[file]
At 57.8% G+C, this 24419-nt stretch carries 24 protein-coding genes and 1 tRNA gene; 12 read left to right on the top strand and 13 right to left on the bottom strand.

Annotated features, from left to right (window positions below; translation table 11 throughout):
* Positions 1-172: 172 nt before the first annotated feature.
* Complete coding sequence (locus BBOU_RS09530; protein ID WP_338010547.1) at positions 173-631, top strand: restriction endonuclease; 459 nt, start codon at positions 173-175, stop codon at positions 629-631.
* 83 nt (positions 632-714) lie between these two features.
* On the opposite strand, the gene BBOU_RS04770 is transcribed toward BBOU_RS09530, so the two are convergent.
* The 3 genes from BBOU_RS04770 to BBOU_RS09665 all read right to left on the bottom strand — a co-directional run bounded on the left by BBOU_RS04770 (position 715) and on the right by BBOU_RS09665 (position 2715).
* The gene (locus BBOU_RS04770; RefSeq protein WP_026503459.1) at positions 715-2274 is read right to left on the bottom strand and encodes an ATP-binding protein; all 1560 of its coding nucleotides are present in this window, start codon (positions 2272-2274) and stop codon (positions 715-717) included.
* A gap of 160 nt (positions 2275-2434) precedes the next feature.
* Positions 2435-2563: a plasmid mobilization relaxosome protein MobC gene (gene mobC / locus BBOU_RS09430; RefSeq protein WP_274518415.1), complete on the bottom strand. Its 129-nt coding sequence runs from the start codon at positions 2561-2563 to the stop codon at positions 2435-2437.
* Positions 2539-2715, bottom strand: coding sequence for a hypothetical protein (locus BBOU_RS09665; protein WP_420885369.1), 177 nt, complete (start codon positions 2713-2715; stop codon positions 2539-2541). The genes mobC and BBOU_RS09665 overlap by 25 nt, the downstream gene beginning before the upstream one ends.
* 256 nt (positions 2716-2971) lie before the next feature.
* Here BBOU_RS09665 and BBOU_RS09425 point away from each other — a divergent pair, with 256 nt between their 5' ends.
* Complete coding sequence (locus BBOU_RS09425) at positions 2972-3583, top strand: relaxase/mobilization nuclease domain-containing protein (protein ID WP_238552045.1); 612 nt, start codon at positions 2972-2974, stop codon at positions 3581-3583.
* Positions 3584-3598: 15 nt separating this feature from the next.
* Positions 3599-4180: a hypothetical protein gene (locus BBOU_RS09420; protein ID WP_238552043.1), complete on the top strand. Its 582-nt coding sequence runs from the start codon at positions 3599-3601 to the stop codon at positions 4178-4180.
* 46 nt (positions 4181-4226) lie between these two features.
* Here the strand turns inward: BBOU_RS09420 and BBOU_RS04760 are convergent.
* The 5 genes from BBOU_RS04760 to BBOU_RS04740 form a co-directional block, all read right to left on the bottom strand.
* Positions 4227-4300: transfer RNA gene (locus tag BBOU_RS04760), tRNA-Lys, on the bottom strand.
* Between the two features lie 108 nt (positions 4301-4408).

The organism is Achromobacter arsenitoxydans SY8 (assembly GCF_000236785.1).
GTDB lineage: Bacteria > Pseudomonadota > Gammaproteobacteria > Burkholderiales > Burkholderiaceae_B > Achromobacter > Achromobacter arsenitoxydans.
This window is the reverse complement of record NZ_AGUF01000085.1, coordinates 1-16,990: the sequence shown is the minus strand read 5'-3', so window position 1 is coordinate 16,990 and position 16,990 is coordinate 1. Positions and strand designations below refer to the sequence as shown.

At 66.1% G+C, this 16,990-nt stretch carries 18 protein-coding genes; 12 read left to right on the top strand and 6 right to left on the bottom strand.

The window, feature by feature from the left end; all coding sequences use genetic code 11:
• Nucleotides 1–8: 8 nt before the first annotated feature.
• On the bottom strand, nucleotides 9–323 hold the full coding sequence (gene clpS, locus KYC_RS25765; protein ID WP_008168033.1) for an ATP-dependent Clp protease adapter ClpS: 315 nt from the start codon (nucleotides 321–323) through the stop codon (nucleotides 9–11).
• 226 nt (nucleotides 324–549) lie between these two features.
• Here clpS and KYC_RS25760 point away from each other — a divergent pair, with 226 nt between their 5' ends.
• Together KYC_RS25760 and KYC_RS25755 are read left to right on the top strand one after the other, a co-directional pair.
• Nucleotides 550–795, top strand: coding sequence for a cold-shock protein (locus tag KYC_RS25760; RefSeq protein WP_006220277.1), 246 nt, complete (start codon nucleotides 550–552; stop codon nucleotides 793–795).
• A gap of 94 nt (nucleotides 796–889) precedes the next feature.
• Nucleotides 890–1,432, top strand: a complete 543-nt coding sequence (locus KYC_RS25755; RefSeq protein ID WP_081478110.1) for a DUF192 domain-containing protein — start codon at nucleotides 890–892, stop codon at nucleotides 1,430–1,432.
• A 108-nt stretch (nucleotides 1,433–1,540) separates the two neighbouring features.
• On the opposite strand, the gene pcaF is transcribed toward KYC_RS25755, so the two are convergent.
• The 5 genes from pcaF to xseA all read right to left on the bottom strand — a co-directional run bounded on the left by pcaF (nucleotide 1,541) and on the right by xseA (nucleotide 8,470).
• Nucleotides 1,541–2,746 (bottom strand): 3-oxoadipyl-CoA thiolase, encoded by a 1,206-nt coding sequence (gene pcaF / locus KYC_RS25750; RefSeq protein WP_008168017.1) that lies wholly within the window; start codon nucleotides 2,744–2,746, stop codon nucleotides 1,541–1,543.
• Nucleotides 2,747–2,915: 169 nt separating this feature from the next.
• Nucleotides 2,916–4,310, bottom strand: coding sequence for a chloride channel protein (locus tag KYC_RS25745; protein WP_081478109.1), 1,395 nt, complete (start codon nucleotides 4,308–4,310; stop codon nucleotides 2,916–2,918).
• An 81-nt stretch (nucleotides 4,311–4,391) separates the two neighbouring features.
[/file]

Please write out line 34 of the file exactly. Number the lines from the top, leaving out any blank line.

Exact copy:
• Nucleotides 890–1,432, top strand: a complete 543-nt coding sequence (locus KYC_RS25755; RefSeq protein ID WP_081478110.1) for a DUF192 domain-containing protein — start codon at nucleotides 890–892, stop codon at nucleotides 1,430–1,432.